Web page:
Ze Frank is some kinda genius, and you know I have linked up several of his videos on this blog in the past (um, even just this past Monday folks!). This video blog is about pursuing a creative career, and touches on some amazing points Ze says he wishes someone had said to him when he was starting out.
I love every little thing about this, but here were some particularly poignant parts I think students of the dance will appreciate and relate to, and hopefully Ze passes on to you (all of us!) that wisdom he so wished he had when he was at the start of his creative journey:
“(it helps) to realize that when I am in the beginning of learning something (and the beginning can last a couple years, by the way, not just a couple weeks or months), in that time you don’t really have to worry about finding your own voice. In fact, that kind of gets in the way. You can copy people–sometimes that comes naturally when you just read someone, for example, you just start using their voice. Try reading Voorhees, for example, and not writing like him for the next two days.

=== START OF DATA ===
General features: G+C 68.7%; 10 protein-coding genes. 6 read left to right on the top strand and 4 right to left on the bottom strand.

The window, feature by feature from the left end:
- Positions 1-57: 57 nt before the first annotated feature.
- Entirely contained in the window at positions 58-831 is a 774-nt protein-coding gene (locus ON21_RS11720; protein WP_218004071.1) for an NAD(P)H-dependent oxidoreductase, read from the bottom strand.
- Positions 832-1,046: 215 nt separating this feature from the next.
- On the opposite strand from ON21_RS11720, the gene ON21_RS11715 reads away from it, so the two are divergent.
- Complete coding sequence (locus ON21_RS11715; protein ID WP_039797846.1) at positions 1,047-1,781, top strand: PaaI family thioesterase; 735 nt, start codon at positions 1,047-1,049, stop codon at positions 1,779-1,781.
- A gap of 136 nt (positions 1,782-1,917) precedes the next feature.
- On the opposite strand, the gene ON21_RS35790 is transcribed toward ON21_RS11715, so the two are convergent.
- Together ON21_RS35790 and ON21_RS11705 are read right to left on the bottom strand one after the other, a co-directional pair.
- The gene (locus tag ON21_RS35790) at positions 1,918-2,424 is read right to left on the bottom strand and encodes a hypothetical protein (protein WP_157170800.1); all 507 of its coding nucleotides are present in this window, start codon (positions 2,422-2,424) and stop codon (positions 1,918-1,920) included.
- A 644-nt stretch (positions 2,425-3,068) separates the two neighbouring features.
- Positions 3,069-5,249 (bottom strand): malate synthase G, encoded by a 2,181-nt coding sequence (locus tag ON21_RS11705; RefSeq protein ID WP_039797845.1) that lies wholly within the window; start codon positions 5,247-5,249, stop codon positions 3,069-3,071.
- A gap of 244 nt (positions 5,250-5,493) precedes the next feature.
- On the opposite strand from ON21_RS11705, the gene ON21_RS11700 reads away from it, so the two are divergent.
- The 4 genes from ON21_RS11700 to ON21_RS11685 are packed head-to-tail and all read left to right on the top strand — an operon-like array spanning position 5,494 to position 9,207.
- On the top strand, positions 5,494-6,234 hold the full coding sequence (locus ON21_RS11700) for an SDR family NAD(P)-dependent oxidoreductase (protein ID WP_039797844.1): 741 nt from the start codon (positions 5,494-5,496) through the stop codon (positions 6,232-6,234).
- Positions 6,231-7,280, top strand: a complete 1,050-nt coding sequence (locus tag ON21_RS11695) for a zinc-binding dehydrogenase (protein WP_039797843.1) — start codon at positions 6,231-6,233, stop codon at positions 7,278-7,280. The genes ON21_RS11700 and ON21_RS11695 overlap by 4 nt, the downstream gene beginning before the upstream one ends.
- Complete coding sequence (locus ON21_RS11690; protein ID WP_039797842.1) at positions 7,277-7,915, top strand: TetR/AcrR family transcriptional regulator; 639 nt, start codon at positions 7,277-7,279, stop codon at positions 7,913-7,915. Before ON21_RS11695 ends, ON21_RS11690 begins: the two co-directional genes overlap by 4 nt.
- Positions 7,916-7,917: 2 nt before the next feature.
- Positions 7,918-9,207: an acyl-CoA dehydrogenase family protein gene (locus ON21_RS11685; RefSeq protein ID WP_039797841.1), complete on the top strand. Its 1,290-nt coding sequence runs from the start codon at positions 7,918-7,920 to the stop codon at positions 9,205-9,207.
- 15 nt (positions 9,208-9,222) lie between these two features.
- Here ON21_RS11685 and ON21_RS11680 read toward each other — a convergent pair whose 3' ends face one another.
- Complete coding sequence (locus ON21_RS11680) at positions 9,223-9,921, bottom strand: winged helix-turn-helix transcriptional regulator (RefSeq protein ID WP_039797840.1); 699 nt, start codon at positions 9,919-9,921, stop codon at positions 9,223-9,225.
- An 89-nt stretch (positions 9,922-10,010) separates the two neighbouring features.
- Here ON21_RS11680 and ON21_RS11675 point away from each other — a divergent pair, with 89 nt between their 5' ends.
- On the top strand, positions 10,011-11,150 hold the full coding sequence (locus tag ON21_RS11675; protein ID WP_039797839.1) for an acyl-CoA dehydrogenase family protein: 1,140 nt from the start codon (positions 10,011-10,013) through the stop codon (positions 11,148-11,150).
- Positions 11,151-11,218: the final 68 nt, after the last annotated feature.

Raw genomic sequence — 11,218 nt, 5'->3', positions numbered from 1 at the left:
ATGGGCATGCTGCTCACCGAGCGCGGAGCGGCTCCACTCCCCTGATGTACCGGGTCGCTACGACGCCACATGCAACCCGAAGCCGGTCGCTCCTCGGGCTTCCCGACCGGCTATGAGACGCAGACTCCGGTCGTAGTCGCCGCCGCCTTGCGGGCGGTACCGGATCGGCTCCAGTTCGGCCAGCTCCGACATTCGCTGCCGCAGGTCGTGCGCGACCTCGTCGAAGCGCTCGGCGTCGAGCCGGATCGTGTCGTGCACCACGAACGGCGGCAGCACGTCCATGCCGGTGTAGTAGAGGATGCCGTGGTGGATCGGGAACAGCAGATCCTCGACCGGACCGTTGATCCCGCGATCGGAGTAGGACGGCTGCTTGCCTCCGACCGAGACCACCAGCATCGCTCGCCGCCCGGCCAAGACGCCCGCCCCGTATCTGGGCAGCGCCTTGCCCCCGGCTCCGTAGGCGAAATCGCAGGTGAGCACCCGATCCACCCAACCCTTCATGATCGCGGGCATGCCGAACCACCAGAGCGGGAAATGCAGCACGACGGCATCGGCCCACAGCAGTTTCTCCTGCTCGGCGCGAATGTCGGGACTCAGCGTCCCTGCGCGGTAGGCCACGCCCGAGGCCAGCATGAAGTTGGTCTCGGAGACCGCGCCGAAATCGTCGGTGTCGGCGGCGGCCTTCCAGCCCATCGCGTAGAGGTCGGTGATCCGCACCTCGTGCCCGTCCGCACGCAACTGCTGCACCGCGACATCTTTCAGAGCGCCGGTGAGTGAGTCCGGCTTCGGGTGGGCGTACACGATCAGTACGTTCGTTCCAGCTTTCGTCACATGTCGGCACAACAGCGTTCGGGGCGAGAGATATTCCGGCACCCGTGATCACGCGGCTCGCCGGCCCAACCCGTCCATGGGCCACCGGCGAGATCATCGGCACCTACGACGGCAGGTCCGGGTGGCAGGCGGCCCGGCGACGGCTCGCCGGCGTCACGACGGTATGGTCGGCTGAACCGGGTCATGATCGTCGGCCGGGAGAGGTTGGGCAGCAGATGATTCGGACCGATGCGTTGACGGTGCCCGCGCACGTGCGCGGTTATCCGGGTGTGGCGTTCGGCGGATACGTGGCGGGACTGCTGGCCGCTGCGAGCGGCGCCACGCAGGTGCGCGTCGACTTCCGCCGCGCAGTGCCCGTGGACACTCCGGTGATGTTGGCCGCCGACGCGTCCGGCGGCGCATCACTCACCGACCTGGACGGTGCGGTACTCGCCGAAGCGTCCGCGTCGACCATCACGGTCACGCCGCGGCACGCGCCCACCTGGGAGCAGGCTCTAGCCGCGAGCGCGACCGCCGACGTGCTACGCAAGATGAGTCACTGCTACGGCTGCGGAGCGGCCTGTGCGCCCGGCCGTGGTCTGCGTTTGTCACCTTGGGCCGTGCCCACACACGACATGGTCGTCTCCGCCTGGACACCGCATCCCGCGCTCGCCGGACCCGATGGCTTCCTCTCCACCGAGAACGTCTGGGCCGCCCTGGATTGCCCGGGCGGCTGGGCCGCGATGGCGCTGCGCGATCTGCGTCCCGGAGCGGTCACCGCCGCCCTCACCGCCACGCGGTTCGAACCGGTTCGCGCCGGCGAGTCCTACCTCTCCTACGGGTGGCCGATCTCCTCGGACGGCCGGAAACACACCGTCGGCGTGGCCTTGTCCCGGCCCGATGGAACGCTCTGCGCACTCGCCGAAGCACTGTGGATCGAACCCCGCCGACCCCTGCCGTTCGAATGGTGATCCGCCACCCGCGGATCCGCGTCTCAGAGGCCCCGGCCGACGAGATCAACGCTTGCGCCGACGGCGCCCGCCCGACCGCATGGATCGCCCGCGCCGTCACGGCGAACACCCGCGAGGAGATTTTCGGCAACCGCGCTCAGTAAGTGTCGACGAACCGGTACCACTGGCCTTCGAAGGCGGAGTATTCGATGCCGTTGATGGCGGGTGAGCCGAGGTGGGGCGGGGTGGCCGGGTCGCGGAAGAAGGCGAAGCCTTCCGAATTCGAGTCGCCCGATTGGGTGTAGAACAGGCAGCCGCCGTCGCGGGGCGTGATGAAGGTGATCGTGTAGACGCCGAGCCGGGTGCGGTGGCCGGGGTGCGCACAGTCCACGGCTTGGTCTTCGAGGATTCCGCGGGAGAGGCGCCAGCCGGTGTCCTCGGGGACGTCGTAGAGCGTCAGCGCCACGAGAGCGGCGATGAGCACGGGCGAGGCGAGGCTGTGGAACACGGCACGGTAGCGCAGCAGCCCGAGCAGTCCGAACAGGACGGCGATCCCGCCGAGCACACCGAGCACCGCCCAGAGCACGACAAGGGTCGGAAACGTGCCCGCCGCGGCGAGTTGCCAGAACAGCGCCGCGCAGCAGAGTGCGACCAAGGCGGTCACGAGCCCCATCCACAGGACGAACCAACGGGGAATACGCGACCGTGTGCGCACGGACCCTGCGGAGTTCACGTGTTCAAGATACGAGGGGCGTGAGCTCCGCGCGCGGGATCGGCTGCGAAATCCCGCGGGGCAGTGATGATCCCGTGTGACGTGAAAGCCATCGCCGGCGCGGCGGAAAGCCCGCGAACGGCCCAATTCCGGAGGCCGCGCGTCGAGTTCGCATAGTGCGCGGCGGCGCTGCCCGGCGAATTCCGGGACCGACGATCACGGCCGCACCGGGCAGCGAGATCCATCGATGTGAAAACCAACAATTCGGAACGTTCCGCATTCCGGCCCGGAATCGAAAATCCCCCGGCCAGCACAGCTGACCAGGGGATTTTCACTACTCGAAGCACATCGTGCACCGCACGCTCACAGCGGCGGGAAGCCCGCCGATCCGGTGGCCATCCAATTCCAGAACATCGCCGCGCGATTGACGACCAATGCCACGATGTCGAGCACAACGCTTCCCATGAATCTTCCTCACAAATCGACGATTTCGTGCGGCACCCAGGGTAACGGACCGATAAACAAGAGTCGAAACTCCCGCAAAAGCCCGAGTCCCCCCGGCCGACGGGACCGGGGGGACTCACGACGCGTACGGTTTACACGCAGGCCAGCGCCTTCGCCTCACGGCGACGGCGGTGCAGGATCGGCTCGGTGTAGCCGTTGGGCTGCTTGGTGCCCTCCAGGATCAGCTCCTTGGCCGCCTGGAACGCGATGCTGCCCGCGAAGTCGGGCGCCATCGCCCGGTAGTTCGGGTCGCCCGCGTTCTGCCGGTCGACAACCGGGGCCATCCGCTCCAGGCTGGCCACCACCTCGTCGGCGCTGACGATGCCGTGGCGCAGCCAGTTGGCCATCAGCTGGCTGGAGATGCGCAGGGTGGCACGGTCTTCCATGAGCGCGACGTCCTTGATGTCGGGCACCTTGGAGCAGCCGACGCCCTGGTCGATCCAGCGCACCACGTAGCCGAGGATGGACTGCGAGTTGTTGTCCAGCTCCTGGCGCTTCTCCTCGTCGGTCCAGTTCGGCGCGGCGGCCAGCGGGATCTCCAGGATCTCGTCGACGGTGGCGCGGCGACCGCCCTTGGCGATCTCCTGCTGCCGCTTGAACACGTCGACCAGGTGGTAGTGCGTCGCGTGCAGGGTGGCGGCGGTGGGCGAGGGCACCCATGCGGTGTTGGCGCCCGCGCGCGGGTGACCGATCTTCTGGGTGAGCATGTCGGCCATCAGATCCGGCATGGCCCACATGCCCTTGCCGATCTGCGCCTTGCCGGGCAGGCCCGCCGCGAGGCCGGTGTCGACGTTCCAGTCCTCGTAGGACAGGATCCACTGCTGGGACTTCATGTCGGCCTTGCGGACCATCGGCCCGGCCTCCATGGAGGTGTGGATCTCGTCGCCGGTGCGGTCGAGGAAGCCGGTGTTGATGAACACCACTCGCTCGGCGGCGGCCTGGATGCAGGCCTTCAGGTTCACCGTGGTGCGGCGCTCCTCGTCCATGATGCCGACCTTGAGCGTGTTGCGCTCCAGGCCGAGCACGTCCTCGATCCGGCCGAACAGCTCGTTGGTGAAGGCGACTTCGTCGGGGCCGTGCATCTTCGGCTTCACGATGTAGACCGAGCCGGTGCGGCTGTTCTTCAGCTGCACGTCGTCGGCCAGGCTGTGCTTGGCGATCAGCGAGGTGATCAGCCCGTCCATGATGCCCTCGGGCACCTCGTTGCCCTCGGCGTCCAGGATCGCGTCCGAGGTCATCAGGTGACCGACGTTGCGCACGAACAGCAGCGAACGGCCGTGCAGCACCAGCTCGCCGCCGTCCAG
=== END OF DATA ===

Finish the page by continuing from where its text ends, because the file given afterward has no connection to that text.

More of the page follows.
And this brings up another point, which is you should consume a lot of things that you like. This is something that’s particularly hard for me because the second that I start doing stuff, I become insanely jealous of other people’s work, and I think it’s going to perturb me, or send me off in a different direction, or start to make me adopt someone else’s style. But the truth is you organically have your own style that’s gonna come out even when you copy other people, especially in the beginning. And the end result is that you get this amazing amalgam of all the people that you respect. And it comes out in amazing ways.
To think otherwise, to think that you’re somehow pure, and your voice is independent of all the others, is probably a little grandiose.”
“…I think that the real challenge is getting your work in front of people who you really respect and have a lot of responsibility towards, and seeing what they say.
The art of taking criticism is a craft in and of itself, and it can take a whole lifetime to learn. And one of the things you should know is that when you get a criticism, you don’t have to take all of it or none of it. You get to piece it apart, and take the parts which you think are valuable and throw away the parts that you think aren’t really worth it, or are a reflection of someone’s bad day, or some weird pre-judgement.”
Really I could just transcribe this entire video and say “YES! THIS!” But instead, go watch it and enjoy it.
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